Do deer return to the same area?

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There are a lot of different scenarios that explain if deer will return to the same area. The first step is to ask why they left in the first place. Deer leave because of a lack of security, food, cover, water and breeding opportunities. As long as there aren’t consistent and drastic changes in these conditions, the odds are high that deer will return to the same area.

I should probably start off by saying early in this article that deer have unique personalities just like dogs or humans. There will be exceptions to things that I mention throughout this article but my statements will be based on the majority of deer and not the 1% of exceptions that exists out there.

Some truth’s to understand is that does and fawns are different from bucks. And mature bucks are different than young bucks. Does have a much smaller home range than bucks and can tolerate a lot more stress from humans and predators. They also don’t have strict bedding requirements that most bucks have, especially mature bucks.

Mature bucks have a unique way of staying out of sight. Sure, maybe bucks move longer distances at night which is why we don’t see them as often as we see does, but they also have a unique ability to avoid humans.

Whether we see it or not, bucks are feeding at least one to three times during daylight hours. Typically this is happening in his bedroom or very close to his bedroom so he doesn’t have to move very far to feed. Sure, a mature buck may also make an appearance in daylight to eat in a wide open food plot, but this is hit or miss based on time of year, hunting pressure, and unique buck personalities.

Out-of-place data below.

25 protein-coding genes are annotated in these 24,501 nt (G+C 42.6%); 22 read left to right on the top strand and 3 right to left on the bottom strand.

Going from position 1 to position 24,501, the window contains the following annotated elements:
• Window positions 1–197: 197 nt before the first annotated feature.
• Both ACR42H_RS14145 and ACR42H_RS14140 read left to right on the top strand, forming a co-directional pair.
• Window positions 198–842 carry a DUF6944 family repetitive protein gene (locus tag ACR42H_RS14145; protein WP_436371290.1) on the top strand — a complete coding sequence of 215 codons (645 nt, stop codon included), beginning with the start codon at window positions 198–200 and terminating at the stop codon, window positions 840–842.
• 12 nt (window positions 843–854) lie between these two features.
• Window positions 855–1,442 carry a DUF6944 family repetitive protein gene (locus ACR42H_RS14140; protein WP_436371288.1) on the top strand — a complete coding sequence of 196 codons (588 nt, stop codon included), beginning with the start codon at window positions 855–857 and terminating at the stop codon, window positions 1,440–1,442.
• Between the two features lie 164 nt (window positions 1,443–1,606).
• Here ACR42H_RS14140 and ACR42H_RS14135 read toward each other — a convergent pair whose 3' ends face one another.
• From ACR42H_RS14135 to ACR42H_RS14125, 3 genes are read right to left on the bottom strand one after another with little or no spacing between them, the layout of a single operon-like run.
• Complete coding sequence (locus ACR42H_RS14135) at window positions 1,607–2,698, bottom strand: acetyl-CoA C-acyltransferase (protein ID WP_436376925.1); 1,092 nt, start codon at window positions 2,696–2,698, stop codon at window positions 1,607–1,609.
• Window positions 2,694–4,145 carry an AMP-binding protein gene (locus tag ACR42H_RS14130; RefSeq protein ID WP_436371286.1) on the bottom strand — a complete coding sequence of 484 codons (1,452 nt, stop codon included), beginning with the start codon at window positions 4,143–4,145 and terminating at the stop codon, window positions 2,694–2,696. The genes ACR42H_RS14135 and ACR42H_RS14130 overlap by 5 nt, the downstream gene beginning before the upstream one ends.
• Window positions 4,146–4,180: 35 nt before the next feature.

Yes, bucks have unique personalities as well as the rest of the deer in the herd. You already know this if you watch enough hunting videos, trail cam videos, and experience several of your own mature buck encounters. For example, some bucks like to fight and some like to run from a fight. Humans are no different. Also, some mature bucks are very active and some are almost like ghosts, never to be seen.

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Will deer come back after they smell you?

The most important factor that will keep deer returning to your area is is they feel safe on your land. The best way to threaten a deer’s sense of security is by human intrusion or letting dogs run around your land. Deer trust their nose before any of his other senses so even if they can’t see you or hear you they will not feel safe if they can smell you.

Deer know that people hunt them. If deer aren’t used to hearing, seeing, or smelling you on a consistent basis then they will flee an area if you threaten their security. How long will it take for those deer to come back and will they even come back at all are both questions that you should be asking yourself. Are you willing to risk a mature buck to never come back to your area?

There are two ways for a person to not threaten a deer’s sense of security. The first is by not letting the deer know you are there. The second is by having consistent interactions with the deer that results in a positive experience for the deer. For example, if you enter the woods every day to fill a deer feeder then deer will learn to associate your intrusion with something positive. They might run away when you fill the feeder but they will come back eventually.

With that being said, remember that does are different from bucks and all deer have unique personalities. If whitetails only associate your smell with danger then you may be running deer off for several days or more. Sometimes they will keep an eye on you from a distance and return as soon as you leave. This is all situational. It’s very possible, and happens often, that a bucks personality keeps him away from your property because you make consistent intrusions to fill your feeder. Some bucks just don’t tolerate humans, ever! If you want to keep a buck coming back to your ground, read my article by clicking the link.

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It’s going to be hard to keep deer away from your property if it offers good bedding opportunities with thermal cover and quality food. However, if your neighbors cover and food opportunities are just the same as yours and he isn’t threatening the deer’s security, then the odds are good that those deer will spend more time on his property during daylight and not on yours.